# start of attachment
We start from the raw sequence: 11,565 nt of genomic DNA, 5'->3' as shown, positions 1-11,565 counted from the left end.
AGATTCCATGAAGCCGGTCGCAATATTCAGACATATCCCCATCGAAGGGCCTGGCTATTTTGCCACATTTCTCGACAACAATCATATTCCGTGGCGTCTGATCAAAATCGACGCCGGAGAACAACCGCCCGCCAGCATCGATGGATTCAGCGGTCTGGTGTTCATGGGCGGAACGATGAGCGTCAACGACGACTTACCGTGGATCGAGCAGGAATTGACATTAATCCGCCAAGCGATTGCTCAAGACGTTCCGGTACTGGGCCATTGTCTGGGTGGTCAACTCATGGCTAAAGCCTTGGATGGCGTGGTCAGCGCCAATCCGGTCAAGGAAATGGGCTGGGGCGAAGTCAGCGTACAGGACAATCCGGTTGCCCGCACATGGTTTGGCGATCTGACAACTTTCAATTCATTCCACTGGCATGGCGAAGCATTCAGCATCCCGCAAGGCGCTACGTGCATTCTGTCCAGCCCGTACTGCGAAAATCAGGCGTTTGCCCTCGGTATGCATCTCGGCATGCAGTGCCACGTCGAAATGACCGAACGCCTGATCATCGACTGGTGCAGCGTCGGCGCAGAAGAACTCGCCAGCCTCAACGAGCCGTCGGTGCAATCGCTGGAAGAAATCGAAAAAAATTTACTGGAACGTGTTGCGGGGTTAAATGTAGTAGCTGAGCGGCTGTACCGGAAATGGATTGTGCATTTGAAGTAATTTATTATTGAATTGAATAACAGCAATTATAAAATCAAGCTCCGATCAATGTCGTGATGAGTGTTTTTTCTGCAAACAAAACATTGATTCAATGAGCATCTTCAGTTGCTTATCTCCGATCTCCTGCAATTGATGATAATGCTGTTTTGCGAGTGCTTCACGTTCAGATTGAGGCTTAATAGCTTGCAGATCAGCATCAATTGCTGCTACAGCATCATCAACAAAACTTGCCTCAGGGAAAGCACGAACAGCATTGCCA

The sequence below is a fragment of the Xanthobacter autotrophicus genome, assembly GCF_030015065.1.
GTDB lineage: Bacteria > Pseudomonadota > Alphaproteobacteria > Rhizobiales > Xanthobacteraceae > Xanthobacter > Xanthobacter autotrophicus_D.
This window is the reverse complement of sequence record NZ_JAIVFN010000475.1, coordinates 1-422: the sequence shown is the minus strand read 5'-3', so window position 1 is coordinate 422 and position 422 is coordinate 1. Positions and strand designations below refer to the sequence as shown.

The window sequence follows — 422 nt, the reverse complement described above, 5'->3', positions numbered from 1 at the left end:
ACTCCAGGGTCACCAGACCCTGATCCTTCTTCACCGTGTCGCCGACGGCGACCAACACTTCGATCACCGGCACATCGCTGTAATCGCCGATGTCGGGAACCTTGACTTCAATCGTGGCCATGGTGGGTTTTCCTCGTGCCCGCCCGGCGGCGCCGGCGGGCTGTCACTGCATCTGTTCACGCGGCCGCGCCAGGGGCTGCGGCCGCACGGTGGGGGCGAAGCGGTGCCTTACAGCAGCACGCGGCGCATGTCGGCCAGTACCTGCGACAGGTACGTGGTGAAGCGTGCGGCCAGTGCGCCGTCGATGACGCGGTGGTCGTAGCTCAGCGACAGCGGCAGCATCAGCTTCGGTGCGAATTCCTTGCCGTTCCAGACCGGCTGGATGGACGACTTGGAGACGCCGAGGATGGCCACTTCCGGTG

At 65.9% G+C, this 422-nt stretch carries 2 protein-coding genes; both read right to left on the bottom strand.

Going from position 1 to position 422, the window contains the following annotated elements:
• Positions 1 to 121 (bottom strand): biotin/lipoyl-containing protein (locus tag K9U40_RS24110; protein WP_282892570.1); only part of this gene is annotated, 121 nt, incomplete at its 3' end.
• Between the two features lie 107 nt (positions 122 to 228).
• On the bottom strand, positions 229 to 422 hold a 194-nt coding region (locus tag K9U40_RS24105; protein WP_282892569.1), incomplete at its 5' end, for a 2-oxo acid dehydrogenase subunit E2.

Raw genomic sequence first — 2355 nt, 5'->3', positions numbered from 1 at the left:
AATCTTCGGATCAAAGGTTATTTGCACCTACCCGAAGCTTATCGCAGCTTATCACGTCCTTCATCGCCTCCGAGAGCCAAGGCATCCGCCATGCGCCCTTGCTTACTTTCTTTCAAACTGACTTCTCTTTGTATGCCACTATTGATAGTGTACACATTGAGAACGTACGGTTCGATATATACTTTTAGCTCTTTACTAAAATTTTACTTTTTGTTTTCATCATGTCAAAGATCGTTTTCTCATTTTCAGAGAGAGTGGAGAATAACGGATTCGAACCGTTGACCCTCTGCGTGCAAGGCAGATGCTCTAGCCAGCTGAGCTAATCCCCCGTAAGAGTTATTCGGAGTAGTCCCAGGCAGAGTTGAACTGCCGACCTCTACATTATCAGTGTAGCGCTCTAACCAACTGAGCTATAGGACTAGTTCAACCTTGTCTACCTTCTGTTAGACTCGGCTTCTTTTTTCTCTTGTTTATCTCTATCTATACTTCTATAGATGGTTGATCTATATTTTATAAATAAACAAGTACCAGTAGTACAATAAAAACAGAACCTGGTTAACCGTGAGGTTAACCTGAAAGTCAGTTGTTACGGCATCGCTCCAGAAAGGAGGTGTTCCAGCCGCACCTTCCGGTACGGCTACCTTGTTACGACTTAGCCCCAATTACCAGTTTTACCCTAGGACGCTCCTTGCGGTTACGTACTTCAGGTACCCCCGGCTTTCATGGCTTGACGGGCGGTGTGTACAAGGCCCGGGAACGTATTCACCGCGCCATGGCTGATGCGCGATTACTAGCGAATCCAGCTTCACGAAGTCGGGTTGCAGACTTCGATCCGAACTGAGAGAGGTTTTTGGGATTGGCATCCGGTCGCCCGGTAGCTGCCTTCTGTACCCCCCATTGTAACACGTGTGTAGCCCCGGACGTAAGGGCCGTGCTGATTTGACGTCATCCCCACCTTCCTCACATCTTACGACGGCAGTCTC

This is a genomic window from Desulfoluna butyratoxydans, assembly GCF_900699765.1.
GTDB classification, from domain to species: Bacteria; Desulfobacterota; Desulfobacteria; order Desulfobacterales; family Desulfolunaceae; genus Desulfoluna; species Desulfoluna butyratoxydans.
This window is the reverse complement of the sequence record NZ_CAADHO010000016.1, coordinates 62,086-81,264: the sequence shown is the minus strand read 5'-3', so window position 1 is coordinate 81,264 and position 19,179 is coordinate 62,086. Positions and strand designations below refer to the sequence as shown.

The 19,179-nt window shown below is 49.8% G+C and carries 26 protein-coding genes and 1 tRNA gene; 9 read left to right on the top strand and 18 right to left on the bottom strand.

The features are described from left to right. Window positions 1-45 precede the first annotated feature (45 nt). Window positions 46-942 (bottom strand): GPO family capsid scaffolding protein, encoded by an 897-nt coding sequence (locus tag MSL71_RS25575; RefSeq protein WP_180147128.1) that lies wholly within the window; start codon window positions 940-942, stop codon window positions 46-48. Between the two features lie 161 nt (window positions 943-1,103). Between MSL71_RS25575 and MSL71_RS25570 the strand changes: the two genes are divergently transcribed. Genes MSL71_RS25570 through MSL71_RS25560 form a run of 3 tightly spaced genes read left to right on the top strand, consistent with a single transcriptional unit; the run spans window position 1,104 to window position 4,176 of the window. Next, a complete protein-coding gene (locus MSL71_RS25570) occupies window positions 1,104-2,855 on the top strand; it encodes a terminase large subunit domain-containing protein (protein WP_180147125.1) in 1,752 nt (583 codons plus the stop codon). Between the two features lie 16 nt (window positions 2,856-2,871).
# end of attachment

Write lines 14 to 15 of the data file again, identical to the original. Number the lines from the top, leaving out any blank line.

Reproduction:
AATCTTCGGATCAAAGGTTATTTGCACCTACCCGAAGCTTATCGCAGCTTATCACGTCCTTCATCGCCTCCGAGAGCCAAGGCATCCGCCATGCGCCCTTGCTTACTTTCTTTCAAACTGACTTCTCTTTGTATGCCACTATTGATAGTGTACACATTGAGAACGTACGGTTCGATATATACTTTTAGCTCTTTACTAAAATTTTACTTTTTGTTTTCATCATGTCAAAGATCGTTTTCTCATTTTCAGAGAGAGTGGAGAATAACGGATTCGAACCGTTGACCCTCTGCGTGCAAGGCAGATGCTCTAGCCAGCTGAGCTAATCCCCCGTAAGAGTTATTCGGAGTAGTCCCAGGCAGAGTTGAACTGCCGACCTCTACATTATCAGTGTAGCGCTCTAACCAACTGAGCTATAGGACTAGTTCAACCTTGTCTACCTTCTGTTAGACTCGGCTTCTTTTTTCTCTTGTTTATCTCTATCTATACTTCTATAGATGGTTGATCTATATTTTATAAATAAACAAGTACCAGTAGTACAATAAAAACAGAACCTGGTTAACCGTGAGGTTAACCTGAAAGTCAGTTGTTACGGCATCGCTCCAGAAAGGAGGTGTTCCAGCCGCACCTTCCGGTACGGCTACCTTGTTACGACTTAGCCCCAATTACCAGTTTTACCCTAGGACGCTCCTTGCGGTTACGTACTTCAGGTACCCCCGGCTTTCATGGCTTGACGGGCGGTGTGTACAAGGCCCGGGAACGTATTCACCGCGCCATGGCTGATGCGCGATTACTAGCGAATCCAGCTTCACGAAGTCGGGTTGCAGACTTCGATCCGAACTGAGAGAGGTTTTTGGGATTGGCATCCGGTCGCCCGGTAGCTGCCTTCTGTACCCCCCATTGTAACACGTGTGTAGCCCCGGACGTAAGGGCCGTGCTGATTTGACGTCATCCCCACCTTCCTCACATCTTACGACGGCAGTCTC

This is a genomic window from Desulfoluna butyratoxydans, assembly GCF_900699765.1.